The boy's smile broadened. Somehow it seemed obscene. "When I ceased to be 'Bran', I saw beyond sight. Time and space lay open to me. I could be anywhere, see anywhere, perceive all things... and still I sought more. I sought the 'why', not merely the 'how'. In my wisdom, I looked ever deeper. Knowledge beyond knowledge, enigmas beyond enigmas..."

By the gods, he was rambling like a particularly pompous and stupid old Maester. If the gods were good, he would shut up soon.

Of course, the gods were not good. Time stretched on to eternity, and Tyrion fancied he himself was beginning to extend beyond his normal perceptions - if only to escape from a body locked into obligations of horrific boredom. His knees were aching, too.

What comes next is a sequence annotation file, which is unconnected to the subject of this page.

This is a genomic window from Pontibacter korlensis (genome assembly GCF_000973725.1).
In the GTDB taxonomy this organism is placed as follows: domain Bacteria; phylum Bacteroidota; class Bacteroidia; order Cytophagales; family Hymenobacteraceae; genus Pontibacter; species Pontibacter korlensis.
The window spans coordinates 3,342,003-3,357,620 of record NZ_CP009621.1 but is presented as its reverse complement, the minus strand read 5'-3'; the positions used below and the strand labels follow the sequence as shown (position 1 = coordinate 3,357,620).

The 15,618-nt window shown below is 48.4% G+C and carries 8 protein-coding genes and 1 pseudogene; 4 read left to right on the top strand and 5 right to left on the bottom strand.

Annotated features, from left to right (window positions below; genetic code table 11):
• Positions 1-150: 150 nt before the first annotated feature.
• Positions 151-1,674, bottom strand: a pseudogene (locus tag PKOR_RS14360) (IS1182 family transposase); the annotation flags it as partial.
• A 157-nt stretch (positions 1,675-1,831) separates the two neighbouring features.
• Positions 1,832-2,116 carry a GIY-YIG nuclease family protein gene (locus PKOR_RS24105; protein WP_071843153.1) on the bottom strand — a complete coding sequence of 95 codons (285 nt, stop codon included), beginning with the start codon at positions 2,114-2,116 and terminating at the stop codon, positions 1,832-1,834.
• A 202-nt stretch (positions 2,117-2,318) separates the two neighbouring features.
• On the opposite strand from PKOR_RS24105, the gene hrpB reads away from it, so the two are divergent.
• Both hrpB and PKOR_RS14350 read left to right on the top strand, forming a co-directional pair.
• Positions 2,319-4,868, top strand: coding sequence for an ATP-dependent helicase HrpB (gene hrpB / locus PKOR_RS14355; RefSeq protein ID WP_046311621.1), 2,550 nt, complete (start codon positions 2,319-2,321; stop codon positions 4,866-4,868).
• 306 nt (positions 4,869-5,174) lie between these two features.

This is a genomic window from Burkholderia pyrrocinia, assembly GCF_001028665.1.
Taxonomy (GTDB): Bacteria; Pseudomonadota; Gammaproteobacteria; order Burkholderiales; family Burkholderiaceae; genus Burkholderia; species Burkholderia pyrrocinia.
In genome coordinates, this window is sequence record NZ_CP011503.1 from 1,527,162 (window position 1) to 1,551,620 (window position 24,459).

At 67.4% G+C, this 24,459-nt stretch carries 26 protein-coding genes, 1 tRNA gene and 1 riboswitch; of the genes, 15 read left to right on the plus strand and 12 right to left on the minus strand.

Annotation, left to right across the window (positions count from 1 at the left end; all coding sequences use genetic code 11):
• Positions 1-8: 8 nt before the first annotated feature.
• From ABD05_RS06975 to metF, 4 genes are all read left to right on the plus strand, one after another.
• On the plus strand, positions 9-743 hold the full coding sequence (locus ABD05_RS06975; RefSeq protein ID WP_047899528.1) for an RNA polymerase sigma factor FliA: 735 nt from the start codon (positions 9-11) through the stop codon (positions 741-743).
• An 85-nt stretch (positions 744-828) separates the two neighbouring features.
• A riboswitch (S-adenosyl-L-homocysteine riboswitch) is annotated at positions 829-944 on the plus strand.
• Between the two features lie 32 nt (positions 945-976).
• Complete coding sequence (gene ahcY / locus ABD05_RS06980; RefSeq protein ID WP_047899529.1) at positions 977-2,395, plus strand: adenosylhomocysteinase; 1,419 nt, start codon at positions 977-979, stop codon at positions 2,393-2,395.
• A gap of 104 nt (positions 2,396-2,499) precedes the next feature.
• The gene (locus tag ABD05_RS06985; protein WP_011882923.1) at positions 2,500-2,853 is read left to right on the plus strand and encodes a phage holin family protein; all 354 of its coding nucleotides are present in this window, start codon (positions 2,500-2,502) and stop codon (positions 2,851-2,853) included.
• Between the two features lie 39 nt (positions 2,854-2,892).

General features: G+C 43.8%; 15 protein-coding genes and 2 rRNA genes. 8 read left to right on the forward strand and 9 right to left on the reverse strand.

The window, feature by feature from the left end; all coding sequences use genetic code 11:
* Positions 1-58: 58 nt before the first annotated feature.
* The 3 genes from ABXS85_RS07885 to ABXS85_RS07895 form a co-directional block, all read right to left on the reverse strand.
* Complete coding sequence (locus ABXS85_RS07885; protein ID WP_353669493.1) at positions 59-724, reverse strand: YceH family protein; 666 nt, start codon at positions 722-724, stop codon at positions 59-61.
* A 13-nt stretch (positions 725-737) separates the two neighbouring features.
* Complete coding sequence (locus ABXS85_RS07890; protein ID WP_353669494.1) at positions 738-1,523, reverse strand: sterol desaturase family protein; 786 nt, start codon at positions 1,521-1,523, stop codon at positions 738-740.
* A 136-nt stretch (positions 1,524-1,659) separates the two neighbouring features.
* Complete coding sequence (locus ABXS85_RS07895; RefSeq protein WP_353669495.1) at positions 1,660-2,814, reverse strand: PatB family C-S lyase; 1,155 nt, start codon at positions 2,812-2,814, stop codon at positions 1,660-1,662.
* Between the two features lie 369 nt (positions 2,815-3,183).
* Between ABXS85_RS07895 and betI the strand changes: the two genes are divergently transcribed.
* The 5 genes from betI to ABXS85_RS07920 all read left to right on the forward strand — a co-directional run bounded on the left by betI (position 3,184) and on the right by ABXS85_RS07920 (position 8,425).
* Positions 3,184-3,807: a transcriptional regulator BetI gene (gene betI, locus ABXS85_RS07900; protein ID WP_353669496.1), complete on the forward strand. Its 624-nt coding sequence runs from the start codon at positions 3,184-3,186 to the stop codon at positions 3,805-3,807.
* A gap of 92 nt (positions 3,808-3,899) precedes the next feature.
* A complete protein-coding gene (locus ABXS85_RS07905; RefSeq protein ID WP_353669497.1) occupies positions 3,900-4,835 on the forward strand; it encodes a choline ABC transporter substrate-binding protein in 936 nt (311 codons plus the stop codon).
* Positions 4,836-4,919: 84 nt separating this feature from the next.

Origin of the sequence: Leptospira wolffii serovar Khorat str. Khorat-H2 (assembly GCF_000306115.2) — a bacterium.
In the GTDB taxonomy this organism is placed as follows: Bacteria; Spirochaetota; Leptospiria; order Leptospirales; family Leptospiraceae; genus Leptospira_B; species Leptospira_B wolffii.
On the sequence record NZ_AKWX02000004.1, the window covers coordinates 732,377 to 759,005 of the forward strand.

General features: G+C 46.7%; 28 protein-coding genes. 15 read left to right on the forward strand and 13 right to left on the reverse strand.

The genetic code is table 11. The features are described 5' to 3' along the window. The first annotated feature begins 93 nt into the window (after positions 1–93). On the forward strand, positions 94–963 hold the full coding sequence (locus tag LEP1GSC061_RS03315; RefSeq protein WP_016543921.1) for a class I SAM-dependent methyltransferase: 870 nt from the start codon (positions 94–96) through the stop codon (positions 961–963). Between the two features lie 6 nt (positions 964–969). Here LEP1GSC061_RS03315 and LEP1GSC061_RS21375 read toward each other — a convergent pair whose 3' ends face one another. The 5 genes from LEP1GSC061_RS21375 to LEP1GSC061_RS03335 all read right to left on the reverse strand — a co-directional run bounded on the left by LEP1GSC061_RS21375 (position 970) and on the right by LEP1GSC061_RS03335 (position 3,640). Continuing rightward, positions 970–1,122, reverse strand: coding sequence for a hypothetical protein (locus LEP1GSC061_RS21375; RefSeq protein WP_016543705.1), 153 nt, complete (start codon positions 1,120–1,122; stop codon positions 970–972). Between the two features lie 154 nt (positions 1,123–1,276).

"...and do you know what I understood at last?"

Tyrion could have almost wept from relief. "I'm afraid only Your Grace could know that."

"No, it's actually very simple," the boy said. "Life is all a jape." He folded his hands in his lap. "A long and cruel jape, extended beyond all semblance of humor by a hateful god who takes joy only from the suffering of his creations, granting them fleeting pleasures only so they can experience greater pain."

Tyrion blinked. That sounded like something he might say, not the omniscient abomination in a chair. "I see," he said neutrally.

The boy shook his head. "No," he said. "It is. Nothing more."

"Yes, I-"

"I am not speaking in metaphor." Those dead eyes drilled into his. He swore he could almost see a third- "Nothing. More."

He squeezed his eyes shut, then opened them the moment he realized he was doing it. Hastily, he fixed his gaze on the ground. "It is as Your Grace says," he said, feeling a stabbing pain in his skull. He'd had worse hangovers, but it was discomforting to feel so while dead sober.